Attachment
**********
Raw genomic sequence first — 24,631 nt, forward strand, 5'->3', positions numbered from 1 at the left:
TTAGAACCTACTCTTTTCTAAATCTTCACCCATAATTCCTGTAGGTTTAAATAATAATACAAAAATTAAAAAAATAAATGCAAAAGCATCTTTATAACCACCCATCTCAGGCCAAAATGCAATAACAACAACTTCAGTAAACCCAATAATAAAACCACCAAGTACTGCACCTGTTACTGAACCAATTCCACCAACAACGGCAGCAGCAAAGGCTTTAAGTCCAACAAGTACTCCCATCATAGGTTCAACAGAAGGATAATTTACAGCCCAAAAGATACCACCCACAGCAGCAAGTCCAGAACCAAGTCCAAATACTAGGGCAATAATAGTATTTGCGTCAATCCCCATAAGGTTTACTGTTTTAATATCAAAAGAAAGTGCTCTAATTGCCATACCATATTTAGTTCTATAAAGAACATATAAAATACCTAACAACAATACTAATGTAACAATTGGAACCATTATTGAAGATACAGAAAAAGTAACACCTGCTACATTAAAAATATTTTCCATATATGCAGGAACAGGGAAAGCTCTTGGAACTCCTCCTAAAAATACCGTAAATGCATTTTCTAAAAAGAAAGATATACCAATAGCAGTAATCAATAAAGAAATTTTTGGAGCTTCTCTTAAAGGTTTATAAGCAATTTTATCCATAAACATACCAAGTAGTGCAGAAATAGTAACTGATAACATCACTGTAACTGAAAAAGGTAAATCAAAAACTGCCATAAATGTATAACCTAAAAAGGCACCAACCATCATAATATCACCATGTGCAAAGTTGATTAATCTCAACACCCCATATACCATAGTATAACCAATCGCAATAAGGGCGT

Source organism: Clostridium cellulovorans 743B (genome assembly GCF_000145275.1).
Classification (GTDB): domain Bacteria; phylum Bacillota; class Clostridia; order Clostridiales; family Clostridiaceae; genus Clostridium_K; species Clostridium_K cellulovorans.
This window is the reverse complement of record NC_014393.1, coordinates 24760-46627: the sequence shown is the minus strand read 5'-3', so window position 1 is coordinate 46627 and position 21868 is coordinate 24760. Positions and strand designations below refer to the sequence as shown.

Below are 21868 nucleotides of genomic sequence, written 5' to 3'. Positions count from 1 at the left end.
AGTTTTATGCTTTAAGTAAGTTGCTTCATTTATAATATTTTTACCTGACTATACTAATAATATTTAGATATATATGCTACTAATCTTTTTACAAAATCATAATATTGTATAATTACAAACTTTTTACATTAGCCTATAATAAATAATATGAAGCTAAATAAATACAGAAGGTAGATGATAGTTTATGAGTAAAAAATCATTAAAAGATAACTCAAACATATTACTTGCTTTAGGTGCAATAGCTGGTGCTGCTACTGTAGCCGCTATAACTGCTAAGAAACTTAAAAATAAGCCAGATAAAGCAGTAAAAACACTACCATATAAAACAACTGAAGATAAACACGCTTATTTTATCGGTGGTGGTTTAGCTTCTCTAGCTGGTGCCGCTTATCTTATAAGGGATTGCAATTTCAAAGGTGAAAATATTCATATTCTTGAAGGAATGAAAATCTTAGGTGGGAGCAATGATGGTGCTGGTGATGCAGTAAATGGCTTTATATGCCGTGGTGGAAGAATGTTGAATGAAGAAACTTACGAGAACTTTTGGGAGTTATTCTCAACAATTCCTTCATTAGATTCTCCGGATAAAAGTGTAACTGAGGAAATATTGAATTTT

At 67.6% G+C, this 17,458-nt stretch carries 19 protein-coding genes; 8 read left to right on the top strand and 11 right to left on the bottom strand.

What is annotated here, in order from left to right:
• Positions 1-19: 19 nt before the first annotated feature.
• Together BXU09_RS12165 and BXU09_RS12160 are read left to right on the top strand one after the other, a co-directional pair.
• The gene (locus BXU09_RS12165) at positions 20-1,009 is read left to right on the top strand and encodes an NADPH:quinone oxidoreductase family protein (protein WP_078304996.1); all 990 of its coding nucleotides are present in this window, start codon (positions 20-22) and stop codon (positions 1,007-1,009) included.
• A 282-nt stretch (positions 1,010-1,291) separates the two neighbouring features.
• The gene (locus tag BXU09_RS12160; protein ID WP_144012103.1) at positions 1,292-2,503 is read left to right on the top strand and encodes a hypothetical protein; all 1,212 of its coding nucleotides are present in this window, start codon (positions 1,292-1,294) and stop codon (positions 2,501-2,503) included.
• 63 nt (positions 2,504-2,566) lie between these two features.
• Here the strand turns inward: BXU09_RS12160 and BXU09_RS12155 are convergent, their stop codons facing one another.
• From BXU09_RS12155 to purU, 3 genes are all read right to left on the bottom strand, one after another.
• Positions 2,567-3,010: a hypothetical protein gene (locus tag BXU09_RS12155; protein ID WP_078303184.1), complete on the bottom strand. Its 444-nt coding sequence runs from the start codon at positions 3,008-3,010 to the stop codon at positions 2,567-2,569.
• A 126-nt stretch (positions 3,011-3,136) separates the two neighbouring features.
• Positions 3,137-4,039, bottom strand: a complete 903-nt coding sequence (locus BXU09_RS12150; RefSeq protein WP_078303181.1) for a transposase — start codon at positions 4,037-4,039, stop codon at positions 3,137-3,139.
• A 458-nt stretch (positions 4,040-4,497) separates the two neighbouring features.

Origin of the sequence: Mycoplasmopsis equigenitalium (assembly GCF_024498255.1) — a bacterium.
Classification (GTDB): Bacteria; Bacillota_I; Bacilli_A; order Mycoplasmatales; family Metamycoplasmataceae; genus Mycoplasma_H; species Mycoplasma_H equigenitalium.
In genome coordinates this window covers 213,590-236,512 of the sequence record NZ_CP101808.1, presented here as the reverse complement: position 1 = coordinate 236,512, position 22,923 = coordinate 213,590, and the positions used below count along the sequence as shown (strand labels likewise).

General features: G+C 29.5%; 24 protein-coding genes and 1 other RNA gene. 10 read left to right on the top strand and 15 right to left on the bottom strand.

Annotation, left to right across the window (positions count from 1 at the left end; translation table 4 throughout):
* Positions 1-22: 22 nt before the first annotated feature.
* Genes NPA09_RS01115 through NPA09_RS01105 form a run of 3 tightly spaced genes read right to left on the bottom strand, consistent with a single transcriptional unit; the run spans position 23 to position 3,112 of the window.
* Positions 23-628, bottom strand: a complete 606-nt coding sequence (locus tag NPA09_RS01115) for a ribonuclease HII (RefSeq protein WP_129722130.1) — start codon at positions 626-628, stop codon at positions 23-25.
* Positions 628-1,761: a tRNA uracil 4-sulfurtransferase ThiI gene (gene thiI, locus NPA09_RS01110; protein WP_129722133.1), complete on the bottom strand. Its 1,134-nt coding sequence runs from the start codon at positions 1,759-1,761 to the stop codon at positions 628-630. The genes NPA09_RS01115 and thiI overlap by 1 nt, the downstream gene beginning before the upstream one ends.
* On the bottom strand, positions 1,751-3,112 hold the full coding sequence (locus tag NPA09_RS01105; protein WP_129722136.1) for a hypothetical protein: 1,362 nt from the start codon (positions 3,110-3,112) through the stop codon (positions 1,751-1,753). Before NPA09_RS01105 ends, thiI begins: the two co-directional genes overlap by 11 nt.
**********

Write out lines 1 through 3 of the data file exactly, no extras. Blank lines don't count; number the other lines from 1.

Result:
Raw genomic sequence first — 24,631 nt, forward strand, 5'->3', positions numbered from 1 at the left:
TTAGAACCTACTCTTTTCTAAATCTTCACCCATAATTCCTGTAGGTTTAAATAATAATACAAAAATTAAAAAAATAAATGCAAAAGCATCTTTATAACCACCCATCTCAGGCCAAAATGCAATAACAACAACTTCAGTAAACCCAATAATAAAACCACCAAGTACTGCACCTGTTACTGAACCAATTCCACCAACAACGGCAGCAGCAAAGGCTTTAAGTCCAACAAGTACTCCCATCATAGGTTCAACAGAAGGATAATTTACAGCCCAAAAGATACCACCCACAGCAGCAAGTCCAGAACCAAGTCCAAATACTAGGGCAATAATAGTATTTGCGTCAATCCCCATAAGGTTTACTGTTTTAATATCAAAAGAAAGTGCTCTAATTGCCATACCATATTTAGTTCTATAAAGAACATATAAAATACCTAACAACAATACTAATGTAACAATTGGAACCATTATTGAAGATACAGAAAAAGTAACACCTGCTACATTAAAAATATTTTCCATATATGCAGGAACAGGGAAAGCTCTTGGAACTCCTCCTAAAAATACCGTAAATGCATTTTCTAAAAAGAAAGATATACCAATAGCAGTAATCAATAAAGAAATTTTTGGAGCTTCTCTTAAAGGTTTATAAGCAATTTTATCCATAAACATACCAAGTAGTGCAGAAATAGTAACTGATAACATCACTGTAACTGAAAAAGGTAAATCAAAAACTGCCATAAATGTATAACCTAAAAAGGCACCAACCATCATAATATCACCATGTGCAAAGTTGATTAATCTCAACACCCCATATACCATAGTATAACCAATCGCAATAAGGGCGT

Source organism: Clostridium cellulovorans 743B (genome assembly GCF_000145275.1).